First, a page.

Review and Photos by Aaron Tamachi
Can I just start this article by saying that Toronto is a wonderful city; we’re lucky to be in a place that is so accepting of others, regardless of orientation, ethnicity or background—and don’t think it’s going unnoticed by the many visitors here. It seemed to be theme for this show TD Echo Beach welcomed Rise Against with Killswitch Engage and Letlive. How could anything feel wrong about perfect weather while on a beach and listening to great music?
The night opened with an explosive start thanks to the eccentric Letlive from Los Angeles. Letlive is more than just a band that plays heavy music and tears up the stage; it’s more of a mentality of people encased within a band. Throughout Letlive’s set, vocalist Jason Butler spoke of helping others if they fall, and not just in the literal sense of the mosh pit. “I don’t know if you know this but this isn’t Letlive—this (motioning to the crowd) is Letlive! Look after each other out there”. Butler also took the time to ensure everyone was moving. “OK we need to get a circle pit going. We can fit one there, and there, one over there, and one right here”. Fans were only too happy to oblige with a circle pit, but sadly only one. After playing a solid set while jumping in and around (and through) the crowd, Letlive called it a night before Killswitch Engage took over.
Killswitch is a band for which I’ve always had great admiration, due in part to their longevity, the music they’ve produced, or the complete hilarity that ensues at the hand of guitarist Adam D. Killswitch, who played a clean mix from the band’s discography of major releases. As fans flew over the barricade, the mosh pit grew to about 20 feet in diameter.
Killswitch sound as incredible live as they do recorded on an album, and this night was no exception. Playing everything from My Last Serenade to In Due Time, it was without a doubt one of Killswitch’s best performances I’ve seen in quite some time. It was only toward the end of the set that Adam D. offered up advice to ticket holders young and old – “You need to drink beer every day! You need to smoke weed every day! You need to fuck every day! If you’re not burying your dick into something, you’re wasting your life!” A little raw perhaps, but everyone got the point.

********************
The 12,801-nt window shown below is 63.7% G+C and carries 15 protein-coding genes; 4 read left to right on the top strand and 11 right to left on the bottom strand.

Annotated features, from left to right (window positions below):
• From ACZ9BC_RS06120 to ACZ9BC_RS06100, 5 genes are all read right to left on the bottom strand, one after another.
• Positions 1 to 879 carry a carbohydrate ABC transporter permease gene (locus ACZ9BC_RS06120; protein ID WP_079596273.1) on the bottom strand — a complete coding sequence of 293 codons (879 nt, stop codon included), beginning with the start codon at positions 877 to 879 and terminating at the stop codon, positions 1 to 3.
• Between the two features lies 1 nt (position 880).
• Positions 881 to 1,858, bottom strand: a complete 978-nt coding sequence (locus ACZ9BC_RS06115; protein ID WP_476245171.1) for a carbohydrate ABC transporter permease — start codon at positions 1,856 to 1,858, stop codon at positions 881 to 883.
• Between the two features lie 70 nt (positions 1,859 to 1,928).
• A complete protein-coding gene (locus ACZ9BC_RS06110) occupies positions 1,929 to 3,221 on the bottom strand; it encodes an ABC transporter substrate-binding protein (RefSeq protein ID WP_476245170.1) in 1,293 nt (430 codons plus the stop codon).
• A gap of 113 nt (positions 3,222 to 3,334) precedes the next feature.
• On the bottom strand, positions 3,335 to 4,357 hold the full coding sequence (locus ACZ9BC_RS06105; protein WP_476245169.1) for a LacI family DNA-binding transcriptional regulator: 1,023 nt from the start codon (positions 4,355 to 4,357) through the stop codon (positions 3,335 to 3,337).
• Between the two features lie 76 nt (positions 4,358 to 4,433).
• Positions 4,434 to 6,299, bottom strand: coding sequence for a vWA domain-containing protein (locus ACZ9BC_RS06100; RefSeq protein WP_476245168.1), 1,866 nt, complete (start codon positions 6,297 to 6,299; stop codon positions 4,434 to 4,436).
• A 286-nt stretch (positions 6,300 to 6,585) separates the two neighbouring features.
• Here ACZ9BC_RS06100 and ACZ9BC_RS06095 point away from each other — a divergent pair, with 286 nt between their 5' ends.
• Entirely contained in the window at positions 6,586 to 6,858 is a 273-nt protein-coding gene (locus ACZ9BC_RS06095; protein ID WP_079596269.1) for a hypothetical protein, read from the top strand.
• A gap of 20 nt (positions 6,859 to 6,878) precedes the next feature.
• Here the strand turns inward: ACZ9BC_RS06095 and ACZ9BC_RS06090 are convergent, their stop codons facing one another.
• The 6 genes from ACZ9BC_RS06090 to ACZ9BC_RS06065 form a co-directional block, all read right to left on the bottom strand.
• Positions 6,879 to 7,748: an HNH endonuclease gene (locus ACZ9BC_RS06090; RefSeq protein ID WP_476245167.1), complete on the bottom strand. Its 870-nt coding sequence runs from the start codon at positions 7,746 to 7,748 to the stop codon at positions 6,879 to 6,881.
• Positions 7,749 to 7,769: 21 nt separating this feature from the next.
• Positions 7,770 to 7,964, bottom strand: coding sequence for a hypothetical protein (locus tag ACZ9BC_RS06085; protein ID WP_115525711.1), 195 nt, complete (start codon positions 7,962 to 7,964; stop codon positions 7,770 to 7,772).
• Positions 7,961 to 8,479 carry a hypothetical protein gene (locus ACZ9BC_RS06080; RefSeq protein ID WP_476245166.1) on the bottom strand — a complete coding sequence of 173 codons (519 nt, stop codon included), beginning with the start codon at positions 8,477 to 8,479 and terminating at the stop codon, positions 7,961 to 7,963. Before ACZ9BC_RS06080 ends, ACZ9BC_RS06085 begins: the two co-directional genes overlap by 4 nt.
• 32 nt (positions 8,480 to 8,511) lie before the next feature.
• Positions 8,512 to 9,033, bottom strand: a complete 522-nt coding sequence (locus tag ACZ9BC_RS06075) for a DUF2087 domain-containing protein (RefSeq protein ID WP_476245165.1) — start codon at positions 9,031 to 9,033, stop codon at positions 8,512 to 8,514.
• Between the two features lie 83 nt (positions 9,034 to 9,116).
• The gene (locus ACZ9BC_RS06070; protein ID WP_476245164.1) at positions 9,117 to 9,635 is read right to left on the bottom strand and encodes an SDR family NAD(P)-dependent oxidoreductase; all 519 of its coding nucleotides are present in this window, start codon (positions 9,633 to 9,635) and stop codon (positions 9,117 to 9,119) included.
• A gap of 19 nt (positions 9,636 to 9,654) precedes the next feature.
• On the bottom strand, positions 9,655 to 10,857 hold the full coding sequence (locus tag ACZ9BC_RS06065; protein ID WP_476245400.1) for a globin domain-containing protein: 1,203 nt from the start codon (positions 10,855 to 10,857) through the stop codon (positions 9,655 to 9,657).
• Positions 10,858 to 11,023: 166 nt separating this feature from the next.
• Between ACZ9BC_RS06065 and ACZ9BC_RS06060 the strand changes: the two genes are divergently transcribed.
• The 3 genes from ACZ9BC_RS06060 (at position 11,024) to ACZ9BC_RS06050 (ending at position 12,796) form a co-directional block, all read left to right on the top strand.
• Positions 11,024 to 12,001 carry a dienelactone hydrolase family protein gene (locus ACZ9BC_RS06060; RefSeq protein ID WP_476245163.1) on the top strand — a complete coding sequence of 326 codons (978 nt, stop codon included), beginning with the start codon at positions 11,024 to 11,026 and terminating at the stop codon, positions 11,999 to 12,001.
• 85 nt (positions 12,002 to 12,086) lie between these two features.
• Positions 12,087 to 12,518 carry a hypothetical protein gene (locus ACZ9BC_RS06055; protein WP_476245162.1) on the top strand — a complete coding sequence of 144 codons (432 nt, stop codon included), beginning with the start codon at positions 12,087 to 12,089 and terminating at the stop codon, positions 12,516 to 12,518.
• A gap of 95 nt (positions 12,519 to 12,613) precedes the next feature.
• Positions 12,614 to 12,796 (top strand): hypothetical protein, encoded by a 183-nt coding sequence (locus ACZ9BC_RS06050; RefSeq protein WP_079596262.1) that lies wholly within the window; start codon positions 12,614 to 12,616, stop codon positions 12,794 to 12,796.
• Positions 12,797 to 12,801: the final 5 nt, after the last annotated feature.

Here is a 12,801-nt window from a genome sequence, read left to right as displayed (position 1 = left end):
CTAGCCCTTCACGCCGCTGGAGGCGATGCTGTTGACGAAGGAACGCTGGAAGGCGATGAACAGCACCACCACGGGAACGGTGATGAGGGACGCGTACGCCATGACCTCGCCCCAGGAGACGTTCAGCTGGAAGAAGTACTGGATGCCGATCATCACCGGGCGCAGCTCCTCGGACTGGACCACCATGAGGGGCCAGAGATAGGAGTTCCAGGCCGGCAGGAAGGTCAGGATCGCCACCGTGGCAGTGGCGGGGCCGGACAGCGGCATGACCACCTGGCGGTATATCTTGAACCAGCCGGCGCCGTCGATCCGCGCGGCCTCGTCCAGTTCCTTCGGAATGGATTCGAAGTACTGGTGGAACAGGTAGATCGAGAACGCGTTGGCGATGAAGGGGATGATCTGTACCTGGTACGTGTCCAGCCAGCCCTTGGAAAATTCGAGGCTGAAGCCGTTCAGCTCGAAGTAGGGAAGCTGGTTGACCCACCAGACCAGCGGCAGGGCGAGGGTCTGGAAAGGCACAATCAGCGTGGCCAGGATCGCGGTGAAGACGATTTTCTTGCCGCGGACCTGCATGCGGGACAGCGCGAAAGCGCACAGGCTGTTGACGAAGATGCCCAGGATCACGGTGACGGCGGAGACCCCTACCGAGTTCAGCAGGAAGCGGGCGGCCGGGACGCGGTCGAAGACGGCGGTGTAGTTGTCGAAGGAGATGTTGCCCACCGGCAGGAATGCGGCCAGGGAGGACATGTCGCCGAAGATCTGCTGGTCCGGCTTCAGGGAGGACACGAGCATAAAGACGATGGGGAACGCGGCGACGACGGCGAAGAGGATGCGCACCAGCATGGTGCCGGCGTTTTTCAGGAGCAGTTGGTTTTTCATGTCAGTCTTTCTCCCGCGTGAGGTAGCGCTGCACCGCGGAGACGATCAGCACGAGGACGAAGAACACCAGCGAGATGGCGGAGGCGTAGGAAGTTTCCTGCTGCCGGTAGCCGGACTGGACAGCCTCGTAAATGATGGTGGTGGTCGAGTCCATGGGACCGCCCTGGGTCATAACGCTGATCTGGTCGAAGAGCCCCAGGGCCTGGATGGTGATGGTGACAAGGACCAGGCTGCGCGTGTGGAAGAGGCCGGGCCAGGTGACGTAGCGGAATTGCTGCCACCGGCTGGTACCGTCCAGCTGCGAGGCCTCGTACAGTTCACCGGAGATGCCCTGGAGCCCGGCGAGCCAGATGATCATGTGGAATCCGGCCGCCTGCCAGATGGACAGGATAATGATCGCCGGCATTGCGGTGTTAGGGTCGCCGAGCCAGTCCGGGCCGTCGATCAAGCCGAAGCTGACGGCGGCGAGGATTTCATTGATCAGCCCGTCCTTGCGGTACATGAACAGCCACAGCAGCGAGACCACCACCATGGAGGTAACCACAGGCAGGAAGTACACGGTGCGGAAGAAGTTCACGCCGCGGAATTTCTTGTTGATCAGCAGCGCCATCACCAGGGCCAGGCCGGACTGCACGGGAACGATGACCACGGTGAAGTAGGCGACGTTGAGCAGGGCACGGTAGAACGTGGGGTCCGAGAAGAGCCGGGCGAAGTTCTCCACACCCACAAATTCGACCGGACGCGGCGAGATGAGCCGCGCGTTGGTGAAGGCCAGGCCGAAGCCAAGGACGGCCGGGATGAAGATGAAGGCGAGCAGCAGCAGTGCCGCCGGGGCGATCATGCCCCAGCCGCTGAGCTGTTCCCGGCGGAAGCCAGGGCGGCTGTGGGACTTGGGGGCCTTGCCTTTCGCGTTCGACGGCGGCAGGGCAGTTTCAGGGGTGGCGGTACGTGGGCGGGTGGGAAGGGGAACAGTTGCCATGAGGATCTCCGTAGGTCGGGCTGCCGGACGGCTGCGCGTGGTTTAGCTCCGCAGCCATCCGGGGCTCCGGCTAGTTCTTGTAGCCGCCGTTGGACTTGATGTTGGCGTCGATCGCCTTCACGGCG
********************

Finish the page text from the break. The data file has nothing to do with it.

Rise Against is arguably one of the tightest acts a punk fan can see live. I knew the moment they took to the stage that fans were in for something special. Opening the night with The Great Die-off, The Good Left Undone and Give it All, the audience became alive and instantly began cascading over the barrier in droves. Throughout the evening, frontman Tim Mcllrath thanked the audience for coming out. “You know, Canada, we fucking love you guys. There was a time not too long ago that we were playing dive bars in the U.S for a few people. But the second we crossed the border into Canada, you guys were here waiting eagerly for us. So many of you have shown us love over the years; we love you”.
Tim also brought the audience’s attention to the recent equal rights legislation that has passed nationwide. ”We want to say how happy we are for how far we’ve come for gay rights, and we wanted our state to recognize everyone as people instead of something they aren’t,” to which the audience delivered an outpouring of support.
Rise Against continued on and flawlessly performed Survive, Prayer of the Refugee, and Ready to Fall, all classics from The Sufferer and the Witness. This was all tied together in a beautiful knot when Tim came out and performed two acoustic songs (Hero of War and Swing Life Away) and closed the night out with a two-song encore of Dancing for Rain and Savior.
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